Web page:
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Quantifying fault slip over multiple earthquake cycles: the past is the key to the present

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If you have a question about this talk, please contact Natalie Forrest.

In an ideal world, earthquakes would occur at regular intervals such that information on the rate and typical size of events could be used to make accurate forecasts of the future likelihood of earthquakes. However when we investigate fault activity over timescales longer than an earthquake cycle, we often find that earthquake recurrence and fault slip rate is far more variable.

I will outline some of the basics of earthquake mechanics, and show why it is important to investigate the history of earthquakes in a region on timescales longer than humans have recorded them. I will demonstrate how research using cosmogenic isotopes to quantify fault activity during the past tens of thousands of years may be used to understand how faults work, particularly in the Abruzzo region of central Italy and across major extensional basins in western Turkey. These methods are not always straightforward, and we can discuss some of the limitations and considerations required to reliably quantify past fault activity. This will be very relevant to your undergraduate courses in Active Tectonics, and I’ll include plenty of field photos to keep everyone interested!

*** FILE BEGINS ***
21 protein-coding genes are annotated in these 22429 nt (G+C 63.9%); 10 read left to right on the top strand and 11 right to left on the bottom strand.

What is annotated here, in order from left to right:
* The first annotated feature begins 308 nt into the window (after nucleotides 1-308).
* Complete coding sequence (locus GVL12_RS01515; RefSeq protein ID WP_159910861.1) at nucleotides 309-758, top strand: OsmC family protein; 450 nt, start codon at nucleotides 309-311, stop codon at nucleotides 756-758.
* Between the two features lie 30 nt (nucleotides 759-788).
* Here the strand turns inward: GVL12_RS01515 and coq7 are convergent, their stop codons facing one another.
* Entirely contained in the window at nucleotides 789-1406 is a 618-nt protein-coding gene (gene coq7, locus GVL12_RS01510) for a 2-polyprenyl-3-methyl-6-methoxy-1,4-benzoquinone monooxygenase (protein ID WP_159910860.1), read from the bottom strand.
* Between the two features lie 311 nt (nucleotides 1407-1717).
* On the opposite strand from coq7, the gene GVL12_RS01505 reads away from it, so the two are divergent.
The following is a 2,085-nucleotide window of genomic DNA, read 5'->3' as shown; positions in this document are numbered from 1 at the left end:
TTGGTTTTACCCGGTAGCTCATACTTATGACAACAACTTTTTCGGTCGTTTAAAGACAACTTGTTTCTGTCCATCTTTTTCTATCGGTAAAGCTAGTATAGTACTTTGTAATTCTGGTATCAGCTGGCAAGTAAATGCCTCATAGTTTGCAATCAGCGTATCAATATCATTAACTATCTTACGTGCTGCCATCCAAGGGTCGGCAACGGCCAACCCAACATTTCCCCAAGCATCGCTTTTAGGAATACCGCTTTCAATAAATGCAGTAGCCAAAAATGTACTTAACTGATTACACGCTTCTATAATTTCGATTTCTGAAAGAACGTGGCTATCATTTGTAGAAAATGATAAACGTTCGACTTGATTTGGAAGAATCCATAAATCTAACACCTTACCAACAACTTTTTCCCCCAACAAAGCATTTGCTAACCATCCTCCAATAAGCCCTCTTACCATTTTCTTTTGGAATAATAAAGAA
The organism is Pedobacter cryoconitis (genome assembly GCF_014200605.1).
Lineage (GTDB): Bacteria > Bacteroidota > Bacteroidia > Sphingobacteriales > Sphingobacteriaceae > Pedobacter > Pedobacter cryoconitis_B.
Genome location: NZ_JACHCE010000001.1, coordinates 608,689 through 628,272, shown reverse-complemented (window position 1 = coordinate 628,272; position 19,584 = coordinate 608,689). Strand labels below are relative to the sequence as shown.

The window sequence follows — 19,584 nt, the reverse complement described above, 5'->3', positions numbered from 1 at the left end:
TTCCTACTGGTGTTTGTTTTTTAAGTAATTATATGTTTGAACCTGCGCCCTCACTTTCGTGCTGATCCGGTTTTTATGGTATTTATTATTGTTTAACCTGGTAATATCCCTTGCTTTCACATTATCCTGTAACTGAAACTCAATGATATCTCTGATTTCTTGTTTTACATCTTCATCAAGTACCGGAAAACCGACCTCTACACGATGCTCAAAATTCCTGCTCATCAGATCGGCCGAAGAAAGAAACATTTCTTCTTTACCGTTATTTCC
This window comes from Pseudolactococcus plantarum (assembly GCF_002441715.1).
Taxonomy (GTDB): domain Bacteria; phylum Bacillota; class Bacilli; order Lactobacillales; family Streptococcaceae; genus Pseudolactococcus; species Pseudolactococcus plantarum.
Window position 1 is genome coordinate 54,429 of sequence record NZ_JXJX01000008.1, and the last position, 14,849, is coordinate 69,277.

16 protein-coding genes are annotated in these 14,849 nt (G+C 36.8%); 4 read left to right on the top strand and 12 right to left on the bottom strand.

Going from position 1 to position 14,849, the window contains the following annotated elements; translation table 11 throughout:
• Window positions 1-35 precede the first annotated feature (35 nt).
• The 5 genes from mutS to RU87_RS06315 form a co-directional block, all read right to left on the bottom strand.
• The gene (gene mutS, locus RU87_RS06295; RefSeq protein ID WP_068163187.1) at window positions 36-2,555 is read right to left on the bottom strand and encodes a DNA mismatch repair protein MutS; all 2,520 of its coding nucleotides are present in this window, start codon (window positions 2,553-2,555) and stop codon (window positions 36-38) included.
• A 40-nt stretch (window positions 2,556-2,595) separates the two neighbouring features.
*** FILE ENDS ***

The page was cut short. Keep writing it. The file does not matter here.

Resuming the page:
This talk is part of the Sedgwick Club talks series.

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